I realize that you wholesale UL and VUL. No offense, but I wouldn’t sell those to my worst enemy. They are dangerous and should be heavily regulated if not outlawed. I have never met a person that had one of those products that ever had been told that the product was engineered with increasing internal mortality charges. Charges that eventually skyrocket on the unsuspecting owner of the contract. Clients are always amazed to find this out and invariably ask how it is legal to sell something this bad. If it’s such a great product why do reps never explain how the contract really works?

    Whole Life and Secondary Guarantee UL (basically permanent term) are the only permanent life insurance products that I will sell. Period.

  114. Anonymous CFP says

    The problem here, in this debate, is that we are generalizing the pro’s and cons of a certain vehicle vs. other vehicles/strategies, without really knowing what’s on the playing field. Any good CFP knows that different vehicles perform better or are better suited based on what your trying to do and what’s available to you. You may need to use certain vehicles based on numerous different problems you’re trying to solve.

    This argument is really out of place and will ultimately give the uninformed public the wrong idea for either argument. There’s more to financial planning than “this product sucks”, or “you’re better off just doing etc. etc.” It’s the job of the financial planner to dig into the details and find out what picture needs to be painted. How much capital do we have to work with, what’s the life insurance need, time horizon, current tax bracket, projected tax bracket, estate tax issues, is the insurance being held in a trust or qualified, and on and on. VUL’s absolutely have their place, but they are definitely complicated and need to be monitored and manipulated to serve the purpose they are being used for. Comparisons are not always term+ side fund vs. VUL. Those also need to be looked at based on the whole picture. If we want to argue the reasons for and against, we can be here and run around in circles. Every case is different. Find a good experienced Financial Advisor or Financial Planner that you trust and let them do their job for you. I know that my clients who trust me and work with me because of my experience, end up getting the most out of me, because I can focus on what I get paid to do instead of having them confused because they read a bunch of information thrown at the fan, like in here.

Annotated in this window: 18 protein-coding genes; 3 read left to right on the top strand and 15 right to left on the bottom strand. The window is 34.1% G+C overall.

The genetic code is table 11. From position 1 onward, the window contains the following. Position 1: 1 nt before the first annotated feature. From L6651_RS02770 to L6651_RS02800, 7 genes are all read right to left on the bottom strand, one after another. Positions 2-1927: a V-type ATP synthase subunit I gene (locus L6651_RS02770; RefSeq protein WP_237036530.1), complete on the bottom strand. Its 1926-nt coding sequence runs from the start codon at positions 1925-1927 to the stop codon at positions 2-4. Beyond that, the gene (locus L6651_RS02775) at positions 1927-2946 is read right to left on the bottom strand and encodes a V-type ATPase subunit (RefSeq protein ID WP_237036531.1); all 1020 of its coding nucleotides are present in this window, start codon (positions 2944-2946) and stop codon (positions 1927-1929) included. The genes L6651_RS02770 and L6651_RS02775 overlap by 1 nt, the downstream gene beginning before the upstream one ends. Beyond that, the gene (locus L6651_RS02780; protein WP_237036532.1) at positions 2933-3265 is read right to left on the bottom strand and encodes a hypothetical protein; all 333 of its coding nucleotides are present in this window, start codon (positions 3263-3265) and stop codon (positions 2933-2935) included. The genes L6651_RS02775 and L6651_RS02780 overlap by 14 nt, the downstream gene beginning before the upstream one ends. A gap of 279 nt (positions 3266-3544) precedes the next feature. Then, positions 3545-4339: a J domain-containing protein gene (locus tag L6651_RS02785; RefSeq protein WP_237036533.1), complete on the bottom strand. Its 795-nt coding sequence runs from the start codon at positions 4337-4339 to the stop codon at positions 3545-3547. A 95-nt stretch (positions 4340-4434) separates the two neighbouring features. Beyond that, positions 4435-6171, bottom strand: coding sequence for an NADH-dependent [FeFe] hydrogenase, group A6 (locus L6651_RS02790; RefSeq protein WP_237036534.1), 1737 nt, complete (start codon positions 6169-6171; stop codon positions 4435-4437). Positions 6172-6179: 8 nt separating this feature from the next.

And after all is said and done, experts will agree and disagree & argue all over again. It’s like medicine and cancer treatments. Every expert has their own preferences based on the diagnosis, and their patients end up working with their Dr. because they trust that the Dr. will try his/her best, not because the cure is guaranteed. Find someone you trust and don’t always believe everything you read on the internet.

  115. RWW, CLU, ChFC, CFP says


    I guess that you think that we are not doing the full planning for our clients??? That was not the discussion nor the point of this thread. This thread is about VUL.

    My stance is that it is a dangerous product sold to an underinformed public, rarely monitored by people that sell this stuff who often times never see their clients again. They may leave the business, retire or move away. We all know that about 10% of recruits amke it in our business, so who is servicing and monitoring all of the business that was sold by those agents who are now gone?

    None of this presents a pretty picture with something as volatile and dangerous as VUL. There are just much better options out there. Why would we put our clients into a risky product? Isn’t it our job to reduce their risk, not increase it. Don’t most people have the bulk of their money (401(k)’, SEP, IRA’s, Roth’s, etc) in the market? Does it make sense to put ALL of it in and just say “Damn the torpedoes”? Where’s the balance and asset allocation in that?

  116. Zak says

    RWW, I agree with your asset allocation comment. Whole Life can be a great substitute for the bond portion of a portfolio. Particularly for someone who would like to use municipal bonds but is subject to AMT.